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UCI unveils new tech’ rules

It will not stop at the radio ban.

The UCI has announced new rules to that will ban carbon-fiber frames by the end of the 2012 season as part of a new initiative to return cycling to its glory days.

Fausto Coppi is the UCI's model of the future.

UCI officials say the ban is the first step in a series of moves to reel back technological advances and bring cycling back in line with its halcyon days of Coppi and Merckx.

“Nothing has contributed more to make racing more boring and predictable than the introduction of carbon fiber frames,” said UCI president Patrick “Pat” McQuaid. “Ever since the lighter, stronger and more resistant material was introduced in bike-frame production, we all know who’s going to win the race before it starts. That’s not good for cycling.”

By the end of the 2012 season, all bikes used in UCI-sanctioned events must be made of steel.

“Coppi and Merckx rode on steel frames, so why should Andy Schleck and Vincenzo Nibali ride on space-age, lightweight, high-tech frames? It’s against the spirit of bicycle racing,” McQuaid continued. “Just like the radio ban, this is part of a larger effort by the UCI to squash all innovation and prevent new ideas from entering the sport of cycling.”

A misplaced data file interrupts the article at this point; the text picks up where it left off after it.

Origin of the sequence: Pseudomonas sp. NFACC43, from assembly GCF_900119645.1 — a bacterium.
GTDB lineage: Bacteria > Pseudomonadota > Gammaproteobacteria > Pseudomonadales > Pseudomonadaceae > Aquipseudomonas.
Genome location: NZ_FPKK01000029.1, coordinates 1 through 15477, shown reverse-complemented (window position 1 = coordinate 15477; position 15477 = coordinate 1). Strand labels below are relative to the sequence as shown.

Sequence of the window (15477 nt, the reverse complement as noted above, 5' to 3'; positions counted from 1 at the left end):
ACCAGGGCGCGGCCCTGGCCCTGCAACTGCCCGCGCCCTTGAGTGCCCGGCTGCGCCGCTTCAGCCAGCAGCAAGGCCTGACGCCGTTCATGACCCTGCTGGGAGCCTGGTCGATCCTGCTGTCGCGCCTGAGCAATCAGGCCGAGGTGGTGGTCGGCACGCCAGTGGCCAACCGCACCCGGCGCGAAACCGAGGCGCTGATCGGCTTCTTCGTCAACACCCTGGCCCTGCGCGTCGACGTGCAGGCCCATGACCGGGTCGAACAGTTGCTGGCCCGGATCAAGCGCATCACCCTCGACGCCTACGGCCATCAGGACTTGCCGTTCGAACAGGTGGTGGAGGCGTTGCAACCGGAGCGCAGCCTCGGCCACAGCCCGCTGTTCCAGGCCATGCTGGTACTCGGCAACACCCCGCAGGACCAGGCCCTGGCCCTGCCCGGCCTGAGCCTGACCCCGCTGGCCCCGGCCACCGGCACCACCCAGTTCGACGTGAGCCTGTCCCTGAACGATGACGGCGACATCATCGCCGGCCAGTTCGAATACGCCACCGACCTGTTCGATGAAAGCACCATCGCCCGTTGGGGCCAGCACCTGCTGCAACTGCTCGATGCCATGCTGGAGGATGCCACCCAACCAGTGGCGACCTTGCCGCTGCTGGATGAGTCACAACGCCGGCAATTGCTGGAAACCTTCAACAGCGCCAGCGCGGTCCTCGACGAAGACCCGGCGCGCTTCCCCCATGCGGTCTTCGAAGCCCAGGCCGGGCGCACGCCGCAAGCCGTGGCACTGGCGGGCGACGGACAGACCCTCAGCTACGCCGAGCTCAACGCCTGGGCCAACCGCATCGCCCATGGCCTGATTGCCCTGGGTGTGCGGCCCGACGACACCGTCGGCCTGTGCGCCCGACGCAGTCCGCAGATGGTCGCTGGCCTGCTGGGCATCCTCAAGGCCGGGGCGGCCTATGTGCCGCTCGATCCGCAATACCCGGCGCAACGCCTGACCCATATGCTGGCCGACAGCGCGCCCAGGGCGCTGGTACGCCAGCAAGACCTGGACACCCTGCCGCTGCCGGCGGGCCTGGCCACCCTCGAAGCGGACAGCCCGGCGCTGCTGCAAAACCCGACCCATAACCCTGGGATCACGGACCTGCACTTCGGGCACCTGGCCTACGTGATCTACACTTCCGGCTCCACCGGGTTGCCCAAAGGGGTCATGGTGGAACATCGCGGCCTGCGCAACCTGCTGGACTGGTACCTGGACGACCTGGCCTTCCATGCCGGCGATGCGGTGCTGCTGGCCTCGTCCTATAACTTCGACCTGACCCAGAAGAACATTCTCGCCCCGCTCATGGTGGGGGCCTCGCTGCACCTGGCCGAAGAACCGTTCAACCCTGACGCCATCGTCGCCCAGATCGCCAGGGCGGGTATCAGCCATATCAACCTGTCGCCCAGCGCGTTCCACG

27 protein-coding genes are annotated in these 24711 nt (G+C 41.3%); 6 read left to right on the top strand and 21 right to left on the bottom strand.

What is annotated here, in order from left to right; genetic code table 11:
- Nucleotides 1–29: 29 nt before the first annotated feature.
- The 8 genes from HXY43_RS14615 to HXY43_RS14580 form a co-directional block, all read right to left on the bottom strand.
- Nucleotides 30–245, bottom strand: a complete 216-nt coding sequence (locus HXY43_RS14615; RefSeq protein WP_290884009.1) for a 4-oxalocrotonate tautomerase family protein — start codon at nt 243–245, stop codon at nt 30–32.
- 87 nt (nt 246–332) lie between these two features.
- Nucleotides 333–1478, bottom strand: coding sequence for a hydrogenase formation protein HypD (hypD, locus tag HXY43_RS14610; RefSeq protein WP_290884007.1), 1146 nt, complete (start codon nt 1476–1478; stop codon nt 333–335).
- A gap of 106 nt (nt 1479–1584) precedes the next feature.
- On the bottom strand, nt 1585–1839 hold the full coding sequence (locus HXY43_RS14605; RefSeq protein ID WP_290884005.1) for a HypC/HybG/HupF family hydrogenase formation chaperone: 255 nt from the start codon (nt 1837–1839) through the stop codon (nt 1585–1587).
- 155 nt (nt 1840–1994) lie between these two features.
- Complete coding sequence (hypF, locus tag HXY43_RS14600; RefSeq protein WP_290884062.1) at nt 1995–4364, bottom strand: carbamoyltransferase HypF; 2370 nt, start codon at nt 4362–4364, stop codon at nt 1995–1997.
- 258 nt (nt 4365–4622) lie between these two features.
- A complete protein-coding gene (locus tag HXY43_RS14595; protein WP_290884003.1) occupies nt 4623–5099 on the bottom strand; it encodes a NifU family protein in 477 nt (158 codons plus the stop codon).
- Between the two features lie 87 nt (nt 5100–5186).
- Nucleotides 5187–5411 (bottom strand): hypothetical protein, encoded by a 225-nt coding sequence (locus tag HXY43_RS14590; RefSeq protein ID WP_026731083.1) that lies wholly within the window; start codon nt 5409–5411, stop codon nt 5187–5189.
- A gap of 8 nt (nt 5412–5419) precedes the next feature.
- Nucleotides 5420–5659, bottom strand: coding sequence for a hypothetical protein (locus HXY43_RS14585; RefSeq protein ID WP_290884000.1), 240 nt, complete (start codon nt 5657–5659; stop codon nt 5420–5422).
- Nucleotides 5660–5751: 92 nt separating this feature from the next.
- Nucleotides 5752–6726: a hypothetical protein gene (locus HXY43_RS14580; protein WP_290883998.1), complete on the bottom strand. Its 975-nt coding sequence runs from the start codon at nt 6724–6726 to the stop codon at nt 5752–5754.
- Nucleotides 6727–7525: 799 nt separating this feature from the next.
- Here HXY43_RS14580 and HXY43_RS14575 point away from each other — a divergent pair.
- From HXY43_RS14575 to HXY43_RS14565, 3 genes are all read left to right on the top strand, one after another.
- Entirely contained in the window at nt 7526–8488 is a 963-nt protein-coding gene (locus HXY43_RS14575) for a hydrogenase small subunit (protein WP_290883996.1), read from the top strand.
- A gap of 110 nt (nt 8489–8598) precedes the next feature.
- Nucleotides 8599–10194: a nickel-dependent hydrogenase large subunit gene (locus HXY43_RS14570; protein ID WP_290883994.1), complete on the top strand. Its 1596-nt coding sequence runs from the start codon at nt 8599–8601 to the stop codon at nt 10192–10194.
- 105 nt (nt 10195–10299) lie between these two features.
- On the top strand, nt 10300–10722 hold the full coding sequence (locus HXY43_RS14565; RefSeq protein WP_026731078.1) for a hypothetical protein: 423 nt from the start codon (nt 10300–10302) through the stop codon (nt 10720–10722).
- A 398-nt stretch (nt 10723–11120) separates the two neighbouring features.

Other rules to be phased in over the next three seasons include:

● Electronic shifting will be banned immediately and integrated shifting will be phased out: “We want the gear shifters back on the down tube, full stop,” McQuaid said.

● Bike weight limits will be increased to 22 pounds: “Coppi rode a bike that weighed 22 pounds, so no more of the 6.8kg limit,” McQuaid said. “Riding such lightweight bikes is not only dangerous, it’s cheating.”

● Clip-in pedals will be banned by 2013: “Those have been bad for cycling ever since Bernhard Hinault started wearing those in the 1980s. It’s back to pedal cages, just like I used when I raced in South Africa,” McQuaid said.

● Mechanical assistance to be phased out: “We want riders to carry tubes over their shoulders and fix their own flats,” McQuaid said. “Let them carry their own tools – it will make for a true champion.”

● Live TV broadcasts will end by 2014: “Everyone knows that cycling was more exciting when you couldn’t see it on TV and had to listen to the radio or actually go the races,” McQuade insisted. “The magic of the radio broadcasts will help revive cycling.”

● All doping controls will be quietly brushed under the carpet: “Positive doping cases are bad for the image of cycling, so if we stop testing, there will not be positive cases and then there will not be the unfortunate headlines that are crippling our sport,” McQuaid said. “If there are no doping cases, then we can fairly say there is no doping in cycling.”

● Professional teams will not be allowed: “We’ve had nothing but trouble from the professional teams, so we are banning them starting in 2014,” McQuaid said. “Instead, all corporate sponsors will give their money directly to the UCI and we have different league teams run and organized by the McQuaid family.”

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